Personnel shift: will the youth make up for the shortage of staff in the production sector and in the Agro-industrial Sectors

Authors

DOI:

https://doi.org/10.14515/monitoring.2017.6.10

Keywords:

youth, employment, blue-collar workers, industry, agro-industrial complex, workforce planning, vocational education

Abstract

The issue of skilled workers has been debated since 2008—2009 and today it is still relevant. The paper highlights the findings of two sociological studies conducted in the Russian regions with clear sectoral specificity. The studies were based on a questionnaire survey among the students of vocational schools and expert interviews with heads of enterprises, sectoral associations, chambers of commerce and directors of vocational schools. The obtained data help to define a typical student of vocational schools as well as his/her study motivation; what sort of employment students expect to have after the graduation; why enterprises still experience difficulties making up for staff shortage; whether the business community has leant to manage their long-term staffing needs and the vocational school system has started to respond to those needs effectively. The authors show that the career choice is shaped by prospects of a well-paid job and an ability to have an easy access to education and to get professional skills within a short period of time. More than half of students agree with almost all positive statements concerning the blue-collar jobs; at the same time, two-thirds of them are aware that their working conditions might be heavy or unsafe. Though upon graduation most of respondents report to have made the right choice, few hit the fields and industrial workshops. This is caused by law salaries of the young staff and/or the enterprise location and an opportunity to get alternative careers in commerce and services. Short-term planning horizon and low profitability do not allow enterprises to estimate staffing needs and to create a pool of workforce. In turn, it misleads the vocational training system and ‘preserves’ the labor imbalances. Both the young respondents and the experts say that the situation could be improved by conducting more consistent and effective policies to support the production and the Agro-industrial Sectors.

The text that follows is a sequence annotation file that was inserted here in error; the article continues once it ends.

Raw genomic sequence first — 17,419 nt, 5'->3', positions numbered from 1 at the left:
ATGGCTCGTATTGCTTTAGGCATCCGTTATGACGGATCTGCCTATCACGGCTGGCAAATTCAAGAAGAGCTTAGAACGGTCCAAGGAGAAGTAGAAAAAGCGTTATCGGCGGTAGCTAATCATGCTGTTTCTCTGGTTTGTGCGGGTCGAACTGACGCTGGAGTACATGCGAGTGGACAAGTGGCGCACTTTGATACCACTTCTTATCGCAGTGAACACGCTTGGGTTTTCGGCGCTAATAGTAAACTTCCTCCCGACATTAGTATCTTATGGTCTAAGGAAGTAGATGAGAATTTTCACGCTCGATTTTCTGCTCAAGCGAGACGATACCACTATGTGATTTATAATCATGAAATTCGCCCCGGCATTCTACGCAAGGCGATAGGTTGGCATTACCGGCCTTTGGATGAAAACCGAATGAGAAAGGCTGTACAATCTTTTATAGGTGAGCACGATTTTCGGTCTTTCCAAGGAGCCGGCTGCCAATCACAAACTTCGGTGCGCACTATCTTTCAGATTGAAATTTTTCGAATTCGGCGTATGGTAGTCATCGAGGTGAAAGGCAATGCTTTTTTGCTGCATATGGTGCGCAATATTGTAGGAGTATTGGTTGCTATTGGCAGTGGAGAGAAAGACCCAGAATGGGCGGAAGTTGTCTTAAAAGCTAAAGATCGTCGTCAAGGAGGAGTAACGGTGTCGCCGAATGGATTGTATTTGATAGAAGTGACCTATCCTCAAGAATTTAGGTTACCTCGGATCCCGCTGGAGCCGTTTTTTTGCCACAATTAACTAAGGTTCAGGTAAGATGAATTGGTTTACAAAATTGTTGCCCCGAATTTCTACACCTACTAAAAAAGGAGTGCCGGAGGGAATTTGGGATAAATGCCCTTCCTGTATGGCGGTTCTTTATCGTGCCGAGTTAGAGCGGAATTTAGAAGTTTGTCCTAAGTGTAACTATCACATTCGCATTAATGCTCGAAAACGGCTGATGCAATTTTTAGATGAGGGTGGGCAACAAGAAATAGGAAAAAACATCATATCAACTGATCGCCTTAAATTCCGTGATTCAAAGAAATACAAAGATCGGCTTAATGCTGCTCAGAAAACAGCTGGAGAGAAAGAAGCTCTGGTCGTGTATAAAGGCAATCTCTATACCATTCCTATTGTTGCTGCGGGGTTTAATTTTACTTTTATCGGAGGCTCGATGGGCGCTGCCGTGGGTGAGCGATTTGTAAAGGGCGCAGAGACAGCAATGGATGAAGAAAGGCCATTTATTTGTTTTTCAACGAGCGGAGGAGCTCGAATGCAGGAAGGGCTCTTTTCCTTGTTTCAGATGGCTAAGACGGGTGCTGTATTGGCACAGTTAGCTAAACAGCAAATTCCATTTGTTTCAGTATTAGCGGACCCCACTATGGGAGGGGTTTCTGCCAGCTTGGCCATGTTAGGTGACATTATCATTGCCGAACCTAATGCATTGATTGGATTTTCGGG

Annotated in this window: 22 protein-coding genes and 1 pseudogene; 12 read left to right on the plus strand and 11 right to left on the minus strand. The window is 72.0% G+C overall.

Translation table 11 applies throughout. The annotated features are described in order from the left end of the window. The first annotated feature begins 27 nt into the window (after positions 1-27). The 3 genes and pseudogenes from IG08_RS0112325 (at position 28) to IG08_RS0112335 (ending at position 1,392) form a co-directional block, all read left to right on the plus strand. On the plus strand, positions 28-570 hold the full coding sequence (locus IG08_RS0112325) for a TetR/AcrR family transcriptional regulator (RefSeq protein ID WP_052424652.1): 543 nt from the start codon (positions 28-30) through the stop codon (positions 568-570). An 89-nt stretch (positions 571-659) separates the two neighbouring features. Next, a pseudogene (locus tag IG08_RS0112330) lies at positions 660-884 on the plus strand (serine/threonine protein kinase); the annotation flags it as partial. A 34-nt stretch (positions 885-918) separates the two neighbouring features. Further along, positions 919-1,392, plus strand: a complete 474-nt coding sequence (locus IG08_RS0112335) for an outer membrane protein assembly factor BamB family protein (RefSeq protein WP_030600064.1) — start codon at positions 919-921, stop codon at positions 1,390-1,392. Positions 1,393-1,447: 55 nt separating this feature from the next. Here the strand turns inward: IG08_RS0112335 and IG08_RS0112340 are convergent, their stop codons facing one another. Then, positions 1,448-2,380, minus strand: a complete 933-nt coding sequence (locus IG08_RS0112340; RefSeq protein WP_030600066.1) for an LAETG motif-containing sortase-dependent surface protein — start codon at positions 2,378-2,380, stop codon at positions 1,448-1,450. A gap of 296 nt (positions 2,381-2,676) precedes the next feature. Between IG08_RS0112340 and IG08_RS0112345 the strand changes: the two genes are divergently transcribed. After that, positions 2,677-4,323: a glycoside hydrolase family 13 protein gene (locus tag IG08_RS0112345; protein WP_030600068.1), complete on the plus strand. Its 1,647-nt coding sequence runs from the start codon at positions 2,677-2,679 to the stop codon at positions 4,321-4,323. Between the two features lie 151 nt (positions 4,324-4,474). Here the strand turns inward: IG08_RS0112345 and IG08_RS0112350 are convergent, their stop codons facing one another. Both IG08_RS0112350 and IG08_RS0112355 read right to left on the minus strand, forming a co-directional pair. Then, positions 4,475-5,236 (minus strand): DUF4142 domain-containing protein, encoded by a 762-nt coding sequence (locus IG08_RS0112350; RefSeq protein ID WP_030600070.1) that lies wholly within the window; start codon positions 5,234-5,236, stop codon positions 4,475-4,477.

Published

2017-12-31

Issue

Section

SOCIOLOGY OF LABOR